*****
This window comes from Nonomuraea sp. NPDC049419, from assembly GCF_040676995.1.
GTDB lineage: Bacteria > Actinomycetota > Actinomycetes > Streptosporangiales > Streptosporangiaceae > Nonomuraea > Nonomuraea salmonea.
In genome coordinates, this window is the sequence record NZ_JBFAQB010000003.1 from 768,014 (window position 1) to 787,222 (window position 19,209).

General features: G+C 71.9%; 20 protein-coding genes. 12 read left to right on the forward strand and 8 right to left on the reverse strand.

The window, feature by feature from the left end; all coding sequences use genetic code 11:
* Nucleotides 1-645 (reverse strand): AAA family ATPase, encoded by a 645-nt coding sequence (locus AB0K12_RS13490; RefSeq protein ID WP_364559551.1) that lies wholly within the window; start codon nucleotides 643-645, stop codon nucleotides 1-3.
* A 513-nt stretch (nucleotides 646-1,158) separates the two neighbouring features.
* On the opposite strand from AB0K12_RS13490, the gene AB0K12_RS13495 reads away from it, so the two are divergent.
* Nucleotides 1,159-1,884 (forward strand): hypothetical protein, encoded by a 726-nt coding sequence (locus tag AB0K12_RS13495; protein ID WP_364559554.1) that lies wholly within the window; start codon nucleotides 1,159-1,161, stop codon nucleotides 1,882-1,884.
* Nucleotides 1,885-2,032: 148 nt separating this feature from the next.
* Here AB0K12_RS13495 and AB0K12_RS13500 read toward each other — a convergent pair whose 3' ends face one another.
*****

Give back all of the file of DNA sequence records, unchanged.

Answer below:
This window comes from Nonomuraea sp. NPDC049419, from assembly GCF_040676995.1.
GTDB lineage: Bacteria > Actinomycetota > Actinomycetes > Streptosporangiales > Streptosporangiaceae > Nonomuraea > Nonomuraea salmonea.
In genome coordinates, this window is the sequence record NZ_JBFAQB010000003.1 from 768,014 (window position 1) to 787,222 (window position 19,209).

General features: G+C 71.9%; 20 protein-coding genes. 12 read left to right on the forward strand and 8 right to left on the reverse strand.

The window, feature by feature from the left end; all coding sequences use genetic code 11:
* Nucleotides 1-645 (reverse strand): AAA family ATPase, encoded by a 645-nt coding sequence (locus AB0K12_RS13490; RefSeq protein ID WP_364559551.1) that lies wholly within the window; start codon nucleotides 643-645, stop codon nucleotides 1-3.
* A 513-nt stretch (nucleotides 646-1,158) separates the two neighbouring features.
* On the opposite strand from AB0K12_RS13490, the gene AB0K12_RS13495 reads away from it, so the two are divergent.
* Nucleotides 1,159-1,884 (forward strand): hypothetical protein, encoded by a 726-nt coding sequence (locus tag AB0K12_RS13495; protein ID WP_364559554.1) that lies wholly within the window; start codon nucleotides 1,159-1,161, stop codon nucleotides 1,882-1,884.
* Nucleotides 1,885-2,032: 148 nt separating this feature from the next.
* Here AB0K12_RS13495 and AB0K12_RS13500 read toward each other — a convergent pair whose 3' ends face one another.